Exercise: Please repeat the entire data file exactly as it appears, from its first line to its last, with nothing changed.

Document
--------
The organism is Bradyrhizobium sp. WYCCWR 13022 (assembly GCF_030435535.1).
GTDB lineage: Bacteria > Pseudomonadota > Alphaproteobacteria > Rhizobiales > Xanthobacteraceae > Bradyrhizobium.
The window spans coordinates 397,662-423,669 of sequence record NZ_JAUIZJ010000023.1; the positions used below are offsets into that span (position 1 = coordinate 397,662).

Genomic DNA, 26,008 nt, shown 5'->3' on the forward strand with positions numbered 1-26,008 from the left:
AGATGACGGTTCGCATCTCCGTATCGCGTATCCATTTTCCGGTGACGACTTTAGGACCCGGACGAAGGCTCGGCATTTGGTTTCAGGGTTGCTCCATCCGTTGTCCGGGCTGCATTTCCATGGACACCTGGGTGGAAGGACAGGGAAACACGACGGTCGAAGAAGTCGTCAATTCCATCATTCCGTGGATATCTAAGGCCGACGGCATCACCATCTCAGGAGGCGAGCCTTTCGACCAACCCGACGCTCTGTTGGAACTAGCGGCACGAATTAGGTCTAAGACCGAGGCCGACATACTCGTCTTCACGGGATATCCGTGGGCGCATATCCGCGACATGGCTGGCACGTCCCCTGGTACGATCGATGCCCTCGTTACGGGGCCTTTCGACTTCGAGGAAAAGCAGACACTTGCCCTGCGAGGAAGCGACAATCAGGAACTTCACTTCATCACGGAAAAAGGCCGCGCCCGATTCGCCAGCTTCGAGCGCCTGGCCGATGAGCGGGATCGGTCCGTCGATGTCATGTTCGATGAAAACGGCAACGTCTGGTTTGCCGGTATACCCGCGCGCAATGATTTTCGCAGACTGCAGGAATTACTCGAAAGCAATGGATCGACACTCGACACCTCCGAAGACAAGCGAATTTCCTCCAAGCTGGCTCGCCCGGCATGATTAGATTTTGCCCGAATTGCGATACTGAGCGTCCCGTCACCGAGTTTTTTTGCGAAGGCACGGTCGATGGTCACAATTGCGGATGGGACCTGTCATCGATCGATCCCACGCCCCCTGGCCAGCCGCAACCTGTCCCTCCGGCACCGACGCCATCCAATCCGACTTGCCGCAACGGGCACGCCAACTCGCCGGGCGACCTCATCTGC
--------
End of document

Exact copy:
The organism is Bradyrhizobium sp. WYCCWR 13022 (assembly GCF_030435535.1).
GTDB lineage: Bacteria > Pseudomonadota > Alphaproteobacteria > Rhizobiales > Xanthobacteraceae > Bradyrhizobium.
The window spans coordinates 397,662-423,669 of sequence record NZ_JAUIZJ010000023.1; the positions used below are offsets into that span (position 1 = coordinate 397,662).

Genomic DNA, 26,008 nt, shown 5'->3' on the forward strand with positions numbered 1-26,008 from the left:
AGATGACGGTTCGCATCTCCGTATCGCGTATCCATTTTCCGGTGACGACTTTAGGACCCGGACGAAGGCTCGGCATTTGGTTTCAGGGTTGCTCCATCCGTTGTCCGGGCTGCATTTCCATGGACACCTGGGTGGAAGGACAGGGAAACACGACGGTCGAAGAAGTCGTCAATTCCATCATTCCGTGGATATCTAAGGCCGACGGCATCACCATCTCAGGAGGCGAGCCTTTCGACCAACCCGACGCTCTGTTGGAACTAGCGGCACGAATTAGGTCTAAGACCGAGGCCGACATACTCGTCTTCACGGGATATCCGTGGGCGCATATCCGCGACATGGCTGGCACGTCCCCTGGTACGATCGATGCCCTCGTTACGGGGCCTTTCGACTTCGAGGAAAAGCAGACACTTGCCCTGCGAGGAAGCGACAATCAGGAACTTCACTTCATCACGGAAAAAGGCCGCGCCCGATTCGCCAGCTTCGAGCGCCTGGCCGATGAGCGGGATCGGTCCGTCGATGTCATGTTCGATGAAAACGGCAACGTCTGGTTTGCCGGTATACCCGCGCGCAATGATTTTCGCAGACTGCAGGAATTACTCGAAAGCAATGGATCGACACTCGACACCTCCGAAGACAAGCGAATTTCCTCCAAGCTGGCTCGCCCGGCATGATTAGATTTTGCCCGAATTGCGATACTGAGCGTCCCGTCACCGAGTTTTTTTGCGAAGGCACGGTCGATGGTCACAATTGCGGATGGGACCTGTCATCGATCGATCCCACGCCCCCTGGCCAGCCGCAACCTGTCCCTCCGGCACCGACGCCATCCAATCCGACTTGCCGCAACGGGCACGCCAACTCGCCGGGCGACCTCATCTGC